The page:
The moment Saddam Hussein appeared, a Shi’ite housewife spat on the screen and then sat gnawing her fingers, seething, as her family crowded around the television. When the judge addressed the ousted president as “Mr. Saddam,” she burst: “The beast Saddam, you mean!”
Across the Tigris River in the mostly Sunni Arab district of Azamiyah, some Iraqis were also riveted to their sets. Namir Sharif, a 46-year-old former army officer, was on the verge of tears of pride as a defiant Hussein argued with the judge.
“He turned the trial upside down; this is a heroic act,” he said.
Some Iraqis watched with hatred or fear, some with joy, others with bitterness. But above all, they watched enthralled, unable to remove their eyes from the image of their once all-powerful leader reduced to a defendant on trial Wednesday.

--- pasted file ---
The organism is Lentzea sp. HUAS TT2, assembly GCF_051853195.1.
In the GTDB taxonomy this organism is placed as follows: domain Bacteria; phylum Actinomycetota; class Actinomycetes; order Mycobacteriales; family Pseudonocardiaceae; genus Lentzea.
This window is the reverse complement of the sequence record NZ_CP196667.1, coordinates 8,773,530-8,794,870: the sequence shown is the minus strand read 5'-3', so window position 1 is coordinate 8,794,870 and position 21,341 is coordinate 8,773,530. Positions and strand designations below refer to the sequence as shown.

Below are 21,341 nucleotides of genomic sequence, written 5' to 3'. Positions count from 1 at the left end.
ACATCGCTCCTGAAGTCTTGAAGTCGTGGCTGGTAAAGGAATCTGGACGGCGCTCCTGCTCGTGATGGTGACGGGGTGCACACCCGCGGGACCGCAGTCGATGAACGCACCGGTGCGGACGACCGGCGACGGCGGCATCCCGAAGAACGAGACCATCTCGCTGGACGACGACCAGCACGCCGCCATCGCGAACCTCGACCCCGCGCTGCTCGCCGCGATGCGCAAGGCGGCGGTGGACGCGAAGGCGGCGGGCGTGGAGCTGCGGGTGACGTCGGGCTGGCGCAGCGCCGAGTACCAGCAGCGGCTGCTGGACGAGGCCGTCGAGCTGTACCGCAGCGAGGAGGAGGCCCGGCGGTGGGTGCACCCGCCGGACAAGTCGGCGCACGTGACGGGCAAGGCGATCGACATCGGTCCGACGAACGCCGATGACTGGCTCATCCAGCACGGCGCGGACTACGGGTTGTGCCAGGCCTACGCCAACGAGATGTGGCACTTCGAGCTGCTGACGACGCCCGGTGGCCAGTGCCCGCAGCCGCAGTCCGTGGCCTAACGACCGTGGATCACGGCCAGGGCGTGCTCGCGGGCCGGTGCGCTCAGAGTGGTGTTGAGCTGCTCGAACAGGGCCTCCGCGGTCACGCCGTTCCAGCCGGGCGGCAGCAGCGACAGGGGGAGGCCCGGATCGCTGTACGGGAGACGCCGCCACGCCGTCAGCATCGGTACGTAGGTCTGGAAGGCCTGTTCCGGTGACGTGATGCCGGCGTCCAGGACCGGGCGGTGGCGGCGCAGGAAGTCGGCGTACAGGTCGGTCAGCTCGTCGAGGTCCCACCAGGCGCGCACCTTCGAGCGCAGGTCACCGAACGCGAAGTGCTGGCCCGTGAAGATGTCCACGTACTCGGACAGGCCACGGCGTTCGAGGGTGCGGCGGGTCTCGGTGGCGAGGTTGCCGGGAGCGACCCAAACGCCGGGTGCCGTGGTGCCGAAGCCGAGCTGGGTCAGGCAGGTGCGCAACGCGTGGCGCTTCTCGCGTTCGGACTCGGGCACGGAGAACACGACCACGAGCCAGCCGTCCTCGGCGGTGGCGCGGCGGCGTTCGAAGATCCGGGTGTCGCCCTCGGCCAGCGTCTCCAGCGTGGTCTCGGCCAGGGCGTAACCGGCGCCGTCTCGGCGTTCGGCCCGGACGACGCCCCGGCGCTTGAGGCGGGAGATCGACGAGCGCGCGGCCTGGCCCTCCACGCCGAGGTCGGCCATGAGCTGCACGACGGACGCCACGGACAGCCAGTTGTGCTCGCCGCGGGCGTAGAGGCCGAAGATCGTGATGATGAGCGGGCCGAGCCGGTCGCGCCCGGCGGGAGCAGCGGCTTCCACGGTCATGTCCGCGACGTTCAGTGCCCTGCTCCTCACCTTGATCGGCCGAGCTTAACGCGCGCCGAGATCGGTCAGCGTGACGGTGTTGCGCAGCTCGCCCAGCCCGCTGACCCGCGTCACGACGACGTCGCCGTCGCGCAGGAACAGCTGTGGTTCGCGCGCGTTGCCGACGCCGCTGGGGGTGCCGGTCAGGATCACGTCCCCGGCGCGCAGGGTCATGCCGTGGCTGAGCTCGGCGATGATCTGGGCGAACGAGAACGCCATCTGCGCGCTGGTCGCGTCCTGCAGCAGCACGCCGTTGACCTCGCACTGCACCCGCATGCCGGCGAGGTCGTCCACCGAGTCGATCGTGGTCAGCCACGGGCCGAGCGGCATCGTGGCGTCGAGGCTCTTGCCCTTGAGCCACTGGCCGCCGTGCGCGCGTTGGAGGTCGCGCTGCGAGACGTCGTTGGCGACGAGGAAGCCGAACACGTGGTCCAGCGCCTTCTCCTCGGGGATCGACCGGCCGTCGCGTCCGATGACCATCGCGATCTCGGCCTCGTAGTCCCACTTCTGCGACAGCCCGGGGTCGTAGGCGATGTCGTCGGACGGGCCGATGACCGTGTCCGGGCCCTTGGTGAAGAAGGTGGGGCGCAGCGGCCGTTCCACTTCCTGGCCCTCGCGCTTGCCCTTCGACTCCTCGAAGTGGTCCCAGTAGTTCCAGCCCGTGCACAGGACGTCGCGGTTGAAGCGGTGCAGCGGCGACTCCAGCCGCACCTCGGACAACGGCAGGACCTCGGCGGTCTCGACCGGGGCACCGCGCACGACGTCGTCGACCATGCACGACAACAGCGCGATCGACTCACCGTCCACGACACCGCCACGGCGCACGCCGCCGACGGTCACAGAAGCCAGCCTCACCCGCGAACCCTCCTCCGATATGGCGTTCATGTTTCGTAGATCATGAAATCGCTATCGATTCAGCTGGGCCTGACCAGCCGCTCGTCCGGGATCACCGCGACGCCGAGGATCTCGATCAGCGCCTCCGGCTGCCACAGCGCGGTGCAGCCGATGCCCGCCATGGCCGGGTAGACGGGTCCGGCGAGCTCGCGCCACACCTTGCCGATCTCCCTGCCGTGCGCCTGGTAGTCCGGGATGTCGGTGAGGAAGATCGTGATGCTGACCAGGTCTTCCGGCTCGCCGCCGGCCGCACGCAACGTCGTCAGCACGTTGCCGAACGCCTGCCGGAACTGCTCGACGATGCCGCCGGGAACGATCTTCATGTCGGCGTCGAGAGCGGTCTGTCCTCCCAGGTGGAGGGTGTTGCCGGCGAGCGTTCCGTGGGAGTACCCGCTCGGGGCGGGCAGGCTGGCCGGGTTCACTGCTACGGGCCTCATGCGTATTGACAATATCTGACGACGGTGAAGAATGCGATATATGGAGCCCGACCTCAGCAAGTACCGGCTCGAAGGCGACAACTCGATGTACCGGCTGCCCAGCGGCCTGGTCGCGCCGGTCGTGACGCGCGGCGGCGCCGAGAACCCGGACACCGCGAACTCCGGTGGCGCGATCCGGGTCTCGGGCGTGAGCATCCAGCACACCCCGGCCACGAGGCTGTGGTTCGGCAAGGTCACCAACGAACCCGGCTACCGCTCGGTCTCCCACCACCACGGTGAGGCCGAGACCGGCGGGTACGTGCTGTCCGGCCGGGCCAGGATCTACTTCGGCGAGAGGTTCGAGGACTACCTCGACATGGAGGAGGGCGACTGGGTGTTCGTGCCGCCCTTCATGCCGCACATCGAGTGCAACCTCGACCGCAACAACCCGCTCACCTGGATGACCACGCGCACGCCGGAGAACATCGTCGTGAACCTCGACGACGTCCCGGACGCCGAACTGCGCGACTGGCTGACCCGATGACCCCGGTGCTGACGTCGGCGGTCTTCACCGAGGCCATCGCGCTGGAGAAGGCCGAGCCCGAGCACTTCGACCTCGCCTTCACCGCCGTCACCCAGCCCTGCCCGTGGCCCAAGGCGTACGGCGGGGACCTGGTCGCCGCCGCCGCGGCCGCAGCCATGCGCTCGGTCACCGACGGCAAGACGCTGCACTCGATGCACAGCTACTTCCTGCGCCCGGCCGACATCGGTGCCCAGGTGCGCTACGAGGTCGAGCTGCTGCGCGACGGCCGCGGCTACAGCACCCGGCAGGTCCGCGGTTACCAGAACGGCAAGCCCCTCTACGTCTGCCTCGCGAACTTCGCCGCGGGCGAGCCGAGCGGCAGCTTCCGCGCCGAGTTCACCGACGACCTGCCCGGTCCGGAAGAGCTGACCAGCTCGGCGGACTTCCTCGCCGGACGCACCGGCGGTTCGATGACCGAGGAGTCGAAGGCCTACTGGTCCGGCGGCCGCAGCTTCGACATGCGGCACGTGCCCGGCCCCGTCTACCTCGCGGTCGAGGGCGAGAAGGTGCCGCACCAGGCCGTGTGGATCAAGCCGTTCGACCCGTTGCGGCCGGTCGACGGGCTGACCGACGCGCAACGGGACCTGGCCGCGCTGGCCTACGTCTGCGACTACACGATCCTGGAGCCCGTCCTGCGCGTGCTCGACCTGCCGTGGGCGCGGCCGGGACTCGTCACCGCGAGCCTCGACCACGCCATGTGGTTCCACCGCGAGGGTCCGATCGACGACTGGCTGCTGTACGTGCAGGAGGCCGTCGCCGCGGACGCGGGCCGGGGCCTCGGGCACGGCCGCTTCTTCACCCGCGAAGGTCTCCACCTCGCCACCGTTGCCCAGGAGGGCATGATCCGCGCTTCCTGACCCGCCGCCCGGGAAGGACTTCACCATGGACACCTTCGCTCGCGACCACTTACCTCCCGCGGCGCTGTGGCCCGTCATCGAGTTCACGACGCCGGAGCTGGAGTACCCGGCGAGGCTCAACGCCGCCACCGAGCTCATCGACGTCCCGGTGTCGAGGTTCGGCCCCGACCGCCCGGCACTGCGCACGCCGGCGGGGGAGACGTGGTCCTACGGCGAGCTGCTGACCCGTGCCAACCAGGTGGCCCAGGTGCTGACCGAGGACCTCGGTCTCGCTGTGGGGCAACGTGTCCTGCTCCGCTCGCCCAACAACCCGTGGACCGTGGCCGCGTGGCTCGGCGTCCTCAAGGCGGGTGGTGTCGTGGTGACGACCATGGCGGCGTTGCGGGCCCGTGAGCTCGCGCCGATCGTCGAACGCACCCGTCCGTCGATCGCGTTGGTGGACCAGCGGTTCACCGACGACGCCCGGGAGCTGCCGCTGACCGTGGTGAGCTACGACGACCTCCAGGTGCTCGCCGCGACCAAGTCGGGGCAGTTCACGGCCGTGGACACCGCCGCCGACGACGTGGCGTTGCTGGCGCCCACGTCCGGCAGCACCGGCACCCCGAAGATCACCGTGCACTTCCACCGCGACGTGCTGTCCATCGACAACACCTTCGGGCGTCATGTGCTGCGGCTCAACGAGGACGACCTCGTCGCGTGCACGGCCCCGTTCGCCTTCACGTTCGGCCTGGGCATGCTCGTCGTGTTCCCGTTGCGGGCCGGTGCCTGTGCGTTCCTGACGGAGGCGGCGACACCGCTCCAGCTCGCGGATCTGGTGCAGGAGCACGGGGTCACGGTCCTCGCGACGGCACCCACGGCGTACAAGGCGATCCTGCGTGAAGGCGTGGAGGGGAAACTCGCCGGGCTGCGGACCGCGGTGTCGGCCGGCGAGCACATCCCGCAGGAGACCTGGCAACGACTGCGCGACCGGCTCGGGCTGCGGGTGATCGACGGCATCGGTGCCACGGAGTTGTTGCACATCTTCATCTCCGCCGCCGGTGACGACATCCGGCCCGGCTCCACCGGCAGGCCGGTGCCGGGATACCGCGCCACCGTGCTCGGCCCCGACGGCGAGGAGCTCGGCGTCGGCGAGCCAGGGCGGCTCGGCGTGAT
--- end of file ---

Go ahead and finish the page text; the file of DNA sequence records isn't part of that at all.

In Detroit, many Iraqi expatriates woke up early to watch the trial on television. Abdul Khaliq Alsaeedy said the trial brings hope to many expatriates that peace and freedom will return to their homeland.
Alsaeedy, who visited southern Iraq and Baghdad in December, said that if Hussein is executed, violence will stop because the Baath Party will have no leader. “Saddam Hussein is the head. That party is still alive. Just like a snake, you should kill the snake from the head,” he said.